Massachusetts Rep. Katherine Clark assumed her role as House minority whip in the early hours of Saturday morning, becoming the highest-ranking Democratic woman in the chamber.
Clark is only the second woman after former House Speaker Nancy Pelosi to serve in one of the top two party leadership positions in Congress. Pelosi’s stint as speaker ended earlier this month.
“I ran for Congress to be a voice for women, families, and working people,” Clark tweeted in November following her election as the No. 2 House Democrat. “When I’m at the table, so are you.”
“I am humbled and honored to serve the American people as the @HouseDemocrats Whip for the 118th Congress,” added Clark, who ran unopposed.
Clark joins a House Democratic leadership team that includes Minority Leader Hakeem Jeffries and Caucus Chair Pete Aguilar, who said in a statement that Clark’s “voice as Whip will be essential as our Caucus fights back against Republican extremism and delivers a legislative agenda that will help us take back the House in 2024.”
Clark served as assistant speaker in the previous Congress, then the party’s No. 4 position in the House. She first joined leadership in 2019 as vice chair of the House Democratic Caucus.
A firm supporter of President Joe Biden’s agenda, Clark is a member of the Congressional Progressive Caucus and has served on the powerful House Appropriations Committee. She is an advocate of gun reform, Medicare for All and raising the federal minimum wage. In 2016, Clark joined then-Georgia Rep. John Lewis and others in staging a sit-in on the House floor to protest the lack of votes on gun control legislation.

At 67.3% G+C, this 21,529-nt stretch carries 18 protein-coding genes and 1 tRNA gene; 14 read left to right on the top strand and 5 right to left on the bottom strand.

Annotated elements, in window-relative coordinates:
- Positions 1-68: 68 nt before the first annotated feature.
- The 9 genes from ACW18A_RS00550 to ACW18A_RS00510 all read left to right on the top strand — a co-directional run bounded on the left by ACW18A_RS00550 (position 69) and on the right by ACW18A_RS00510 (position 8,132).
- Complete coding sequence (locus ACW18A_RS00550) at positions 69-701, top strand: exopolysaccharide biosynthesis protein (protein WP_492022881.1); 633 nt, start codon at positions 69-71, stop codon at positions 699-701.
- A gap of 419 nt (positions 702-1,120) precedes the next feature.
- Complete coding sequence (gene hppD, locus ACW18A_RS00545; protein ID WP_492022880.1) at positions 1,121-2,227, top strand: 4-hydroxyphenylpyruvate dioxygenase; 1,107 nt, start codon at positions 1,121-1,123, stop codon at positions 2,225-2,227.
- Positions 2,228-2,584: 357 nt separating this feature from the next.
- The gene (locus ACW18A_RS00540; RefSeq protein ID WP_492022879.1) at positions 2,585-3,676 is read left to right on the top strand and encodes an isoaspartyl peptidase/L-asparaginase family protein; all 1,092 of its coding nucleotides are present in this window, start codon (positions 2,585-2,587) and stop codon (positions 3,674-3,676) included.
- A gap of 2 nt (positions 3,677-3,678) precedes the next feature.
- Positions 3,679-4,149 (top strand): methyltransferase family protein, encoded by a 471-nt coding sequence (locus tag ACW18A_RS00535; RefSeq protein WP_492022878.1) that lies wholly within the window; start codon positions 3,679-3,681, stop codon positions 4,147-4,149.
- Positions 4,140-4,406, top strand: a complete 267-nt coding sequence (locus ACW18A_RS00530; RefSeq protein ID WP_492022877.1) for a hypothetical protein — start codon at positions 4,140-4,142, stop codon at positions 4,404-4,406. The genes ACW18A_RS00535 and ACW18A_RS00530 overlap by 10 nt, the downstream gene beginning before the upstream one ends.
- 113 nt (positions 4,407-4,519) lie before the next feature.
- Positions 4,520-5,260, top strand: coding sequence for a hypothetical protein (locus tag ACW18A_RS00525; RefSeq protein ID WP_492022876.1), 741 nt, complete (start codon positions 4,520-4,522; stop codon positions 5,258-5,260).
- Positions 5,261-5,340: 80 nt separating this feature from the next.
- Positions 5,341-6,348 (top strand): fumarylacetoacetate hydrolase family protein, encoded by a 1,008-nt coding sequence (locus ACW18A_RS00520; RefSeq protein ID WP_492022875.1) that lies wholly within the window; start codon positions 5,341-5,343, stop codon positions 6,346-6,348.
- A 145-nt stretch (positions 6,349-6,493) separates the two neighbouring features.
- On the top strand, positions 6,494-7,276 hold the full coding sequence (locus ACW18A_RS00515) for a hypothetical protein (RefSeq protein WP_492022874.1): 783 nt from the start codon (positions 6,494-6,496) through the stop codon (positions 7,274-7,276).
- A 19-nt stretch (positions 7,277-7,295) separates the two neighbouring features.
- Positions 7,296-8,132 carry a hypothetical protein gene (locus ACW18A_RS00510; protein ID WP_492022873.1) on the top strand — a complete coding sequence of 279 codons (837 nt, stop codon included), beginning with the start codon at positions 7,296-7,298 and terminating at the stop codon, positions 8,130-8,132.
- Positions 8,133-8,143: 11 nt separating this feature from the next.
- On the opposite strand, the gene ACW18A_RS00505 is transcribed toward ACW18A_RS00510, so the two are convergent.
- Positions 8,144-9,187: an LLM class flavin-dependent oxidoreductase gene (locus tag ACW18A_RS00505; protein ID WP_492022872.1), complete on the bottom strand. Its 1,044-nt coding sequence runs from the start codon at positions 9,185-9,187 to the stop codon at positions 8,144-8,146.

She was among several Democratic congresswomen arrested by US Capitol Police in July during an abortion rights protest in front of the Supreme Court.
“The extremist Republicans are determined to take us back in time and take away our rights. They can arrest me, but we won’t allow them to arrest freedom,” she tweeted.
Clark’s ascension to a top House leadership position comes less than 10 years after she entered Congress representing Massachusetts’ 5th Congressional District, a Democratic stronghold outside Boston. She won a special election in 2013 to succeed Democrat Ed Markey, following his election to the Senate, and has comfortably won reelection ever since.
Prior to entering Congress, Clark served in the Massachusetts state House and Senate. She also worked in the state attorney general’s office as a policy director and served on the Melrose School Committee.